With over 6000 lakes and ponds, and thousands of miles of stream habitat, the task of preventing the spread of invasive aquatic species in Maine waters is one of the greatest environmental challenges of our time. Invasive plants and animals are moved about in complex and often unseen ways. The speed at which a new introduction can explode into an ecologically and economically disastrous infestation is well documented. Once an invader is well established, eradication is extremely difficult and costly, if not impossible.
Courtesy Boat Inspections
The Maine Department of Environmental Protection (DEP) oversees Maine’s Courtesy Boat Inspection (CBI) program and distributes funding to organizations trying to protect lakes. While DEP provides training, protocol, and funding, none of this prevention work can be done without the hard work of local residents.
Courtesy Boat Inspectors:
• Discuss with boaters how invasive aquatic plants spread
• Show boaters how to inspect boats and equipment for plant fragments
• Urge boaters to inspect before and after every launch
• Distribute information about invasive plants
• Articulate Maine law regarding the transport of these plants
Every year Maine CBIs conduct thousands of boat inspections and intercept hundreds of plants entering and leaving Maine waters. Click here for the most recent CBI statistics. Also see In a Nutshell: How to be a great CBI.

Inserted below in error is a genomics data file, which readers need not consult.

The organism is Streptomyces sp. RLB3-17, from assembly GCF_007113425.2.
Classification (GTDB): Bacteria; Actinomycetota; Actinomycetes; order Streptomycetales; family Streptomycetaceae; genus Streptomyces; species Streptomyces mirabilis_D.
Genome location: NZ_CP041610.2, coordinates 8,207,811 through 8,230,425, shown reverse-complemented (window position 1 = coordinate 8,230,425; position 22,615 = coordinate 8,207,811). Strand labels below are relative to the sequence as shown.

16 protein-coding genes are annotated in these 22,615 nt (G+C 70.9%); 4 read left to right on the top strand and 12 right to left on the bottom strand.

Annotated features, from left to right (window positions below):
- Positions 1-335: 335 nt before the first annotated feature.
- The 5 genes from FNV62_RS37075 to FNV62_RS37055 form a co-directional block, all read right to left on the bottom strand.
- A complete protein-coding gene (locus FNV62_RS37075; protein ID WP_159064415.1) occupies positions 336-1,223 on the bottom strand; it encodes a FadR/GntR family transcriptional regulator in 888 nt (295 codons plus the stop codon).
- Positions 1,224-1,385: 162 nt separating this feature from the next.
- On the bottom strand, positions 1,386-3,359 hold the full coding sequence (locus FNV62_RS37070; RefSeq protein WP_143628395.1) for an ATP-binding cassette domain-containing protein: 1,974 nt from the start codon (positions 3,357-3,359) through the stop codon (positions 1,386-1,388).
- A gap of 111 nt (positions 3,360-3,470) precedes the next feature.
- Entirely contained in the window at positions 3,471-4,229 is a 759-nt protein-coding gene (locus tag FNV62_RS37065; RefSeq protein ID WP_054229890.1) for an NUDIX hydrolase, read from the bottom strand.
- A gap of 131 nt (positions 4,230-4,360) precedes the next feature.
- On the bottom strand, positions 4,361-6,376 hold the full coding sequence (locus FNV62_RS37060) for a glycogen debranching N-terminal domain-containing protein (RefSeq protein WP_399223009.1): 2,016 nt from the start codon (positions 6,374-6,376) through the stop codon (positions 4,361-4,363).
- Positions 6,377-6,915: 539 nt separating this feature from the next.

Training for the Courtesy Boat Inspection program is funded through the Maine Lake and River Protection Sticker program, and is coordinated by Lakes Environmental Association in partnership with the Maine Lakes Society and the VLMP.
CBI training is now available through the Maine Volunteer Lake Monitoring Program! As of 2014, a CBI workshop option is available to communities who are hosting an Invasive Plant Patrol (IPP) Field Workshop. Trainees at these combined workshops will have the option of attending one portion of the workshop or both. Please see the IPP workshop schedule to find IPP/CBI combined workshops in your area.
Prevention Guidelines for Seaplanes
Many aquatic nuisance species (ANS), such as the zebra mussel and Eurasian water-milfoil, can be unintentionally transported from one waterbody to another on the floats of seaplanes. Therefore, it is important to clean the aircraft to remove ANS before traveling, rather than after landing at new locations. In addition, it is important for you to incorporate the procedures listed here into the operation of your seaplane. However, plane safety is the first priority when considering and following these guidelines. Please click here for US Coast Guard Guidelines for Seaplanes.
More Good News from the Front Lines – From the Fall 2005 edition of the Water Column
Local efforts to prevent the spread of invasive aquatic plants continue to pay off.
Three Strikes, They’re Out! From the Fall 2004 edition of the Water Column
Courtesy Boat Inspectors prevent 3 potential invaders from entering Maine lakes in 2004.